In smaller towns such as Lanquin and Flores, there are popular street food options that appear at specific dates and times. While shopping for breakfast in Lanquin, I stumbled upon a row of tables out on the street that had a bunch of cheap options to choose from. I went back the following day only to learn that these food assemblies happened every Sunday morning. Planning stops at popular local eateries is definitely one of the things you should know before traveling to Guatemala!
Guatemala has one of the largest indigenous populations in Central America, with 23 Mayan groups that reside in the country. The indigenous people wear beautiful traditional clothing, traje. For women, traje is the combination of a colorful blouse (huipil), a woven skirt (corte), and a shawl (rebozo). There are other components to the ensemble as well, including a hair ribbon and a sash. Although men have their own set of directives, the women’s traje, to me, was much more captivating (like most women’s clothing tend to be, ?).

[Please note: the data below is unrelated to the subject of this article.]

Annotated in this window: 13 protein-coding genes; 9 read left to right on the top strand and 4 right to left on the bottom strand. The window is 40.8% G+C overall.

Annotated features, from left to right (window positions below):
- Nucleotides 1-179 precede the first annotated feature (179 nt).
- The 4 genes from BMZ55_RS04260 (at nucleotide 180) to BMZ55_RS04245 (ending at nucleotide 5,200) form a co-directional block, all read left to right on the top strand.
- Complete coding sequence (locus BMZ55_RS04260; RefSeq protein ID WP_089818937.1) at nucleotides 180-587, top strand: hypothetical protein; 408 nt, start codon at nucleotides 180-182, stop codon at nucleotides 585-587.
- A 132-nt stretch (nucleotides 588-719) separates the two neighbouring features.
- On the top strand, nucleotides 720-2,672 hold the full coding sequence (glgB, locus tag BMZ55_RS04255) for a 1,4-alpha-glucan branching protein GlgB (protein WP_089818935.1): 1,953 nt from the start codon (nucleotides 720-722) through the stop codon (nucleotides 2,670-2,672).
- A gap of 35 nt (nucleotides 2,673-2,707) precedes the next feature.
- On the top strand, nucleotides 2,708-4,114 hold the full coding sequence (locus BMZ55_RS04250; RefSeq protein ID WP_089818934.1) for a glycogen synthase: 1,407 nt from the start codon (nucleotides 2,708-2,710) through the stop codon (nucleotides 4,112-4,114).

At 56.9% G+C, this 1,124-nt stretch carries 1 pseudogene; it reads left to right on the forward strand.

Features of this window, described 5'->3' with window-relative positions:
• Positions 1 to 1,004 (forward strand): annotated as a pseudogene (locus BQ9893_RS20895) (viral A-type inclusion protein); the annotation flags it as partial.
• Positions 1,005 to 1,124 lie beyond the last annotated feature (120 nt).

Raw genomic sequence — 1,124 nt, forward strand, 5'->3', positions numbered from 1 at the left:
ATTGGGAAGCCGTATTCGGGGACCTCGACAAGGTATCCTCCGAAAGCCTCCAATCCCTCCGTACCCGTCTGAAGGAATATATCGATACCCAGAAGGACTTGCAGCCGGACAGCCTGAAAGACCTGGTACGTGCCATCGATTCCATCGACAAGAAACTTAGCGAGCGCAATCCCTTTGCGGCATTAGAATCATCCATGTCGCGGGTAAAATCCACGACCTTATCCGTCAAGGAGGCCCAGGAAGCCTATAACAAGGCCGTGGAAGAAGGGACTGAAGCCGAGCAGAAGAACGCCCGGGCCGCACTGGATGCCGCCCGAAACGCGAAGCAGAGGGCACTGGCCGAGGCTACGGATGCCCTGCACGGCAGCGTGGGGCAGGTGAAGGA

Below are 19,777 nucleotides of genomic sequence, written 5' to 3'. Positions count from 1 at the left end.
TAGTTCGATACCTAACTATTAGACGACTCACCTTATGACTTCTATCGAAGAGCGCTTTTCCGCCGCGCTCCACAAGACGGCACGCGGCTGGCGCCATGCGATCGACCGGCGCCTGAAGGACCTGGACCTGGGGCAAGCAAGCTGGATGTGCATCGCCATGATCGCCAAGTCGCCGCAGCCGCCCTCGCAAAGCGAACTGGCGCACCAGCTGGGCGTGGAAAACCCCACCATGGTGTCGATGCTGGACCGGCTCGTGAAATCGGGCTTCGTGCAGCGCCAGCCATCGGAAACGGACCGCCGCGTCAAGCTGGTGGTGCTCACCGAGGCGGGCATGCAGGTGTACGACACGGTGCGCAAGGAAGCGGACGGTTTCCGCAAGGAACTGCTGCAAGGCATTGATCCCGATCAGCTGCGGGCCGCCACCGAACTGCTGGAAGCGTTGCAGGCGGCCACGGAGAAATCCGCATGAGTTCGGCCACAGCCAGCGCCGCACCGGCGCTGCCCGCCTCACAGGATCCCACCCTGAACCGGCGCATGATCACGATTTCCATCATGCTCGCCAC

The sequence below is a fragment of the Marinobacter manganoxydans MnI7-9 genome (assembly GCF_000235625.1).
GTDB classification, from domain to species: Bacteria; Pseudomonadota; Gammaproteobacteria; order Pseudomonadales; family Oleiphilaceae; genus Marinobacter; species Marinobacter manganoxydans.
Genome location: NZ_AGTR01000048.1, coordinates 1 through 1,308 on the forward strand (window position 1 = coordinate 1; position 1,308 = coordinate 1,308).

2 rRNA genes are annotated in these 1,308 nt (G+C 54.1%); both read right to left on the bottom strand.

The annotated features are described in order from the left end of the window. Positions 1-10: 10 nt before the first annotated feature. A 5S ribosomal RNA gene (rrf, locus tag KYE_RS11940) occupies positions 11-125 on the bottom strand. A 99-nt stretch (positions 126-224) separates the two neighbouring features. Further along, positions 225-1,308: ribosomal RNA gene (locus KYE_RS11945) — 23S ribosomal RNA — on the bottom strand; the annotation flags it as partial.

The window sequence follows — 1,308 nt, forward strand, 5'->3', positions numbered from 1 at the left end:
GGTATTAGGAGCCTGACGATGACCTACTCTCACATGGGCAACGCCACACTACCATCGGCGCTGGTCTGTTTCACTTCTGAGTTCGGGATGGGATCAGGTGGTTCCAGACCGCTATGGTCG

While in Guate City, my friend pointed out several different women wearing their indigenous attire and told me that they have traditionally been woven by hand. She said that more than pieces of garments, the traje is a form of expression. With its colors and embroidery, it tells the story of the wearer-such as where they are from and which community they belong to.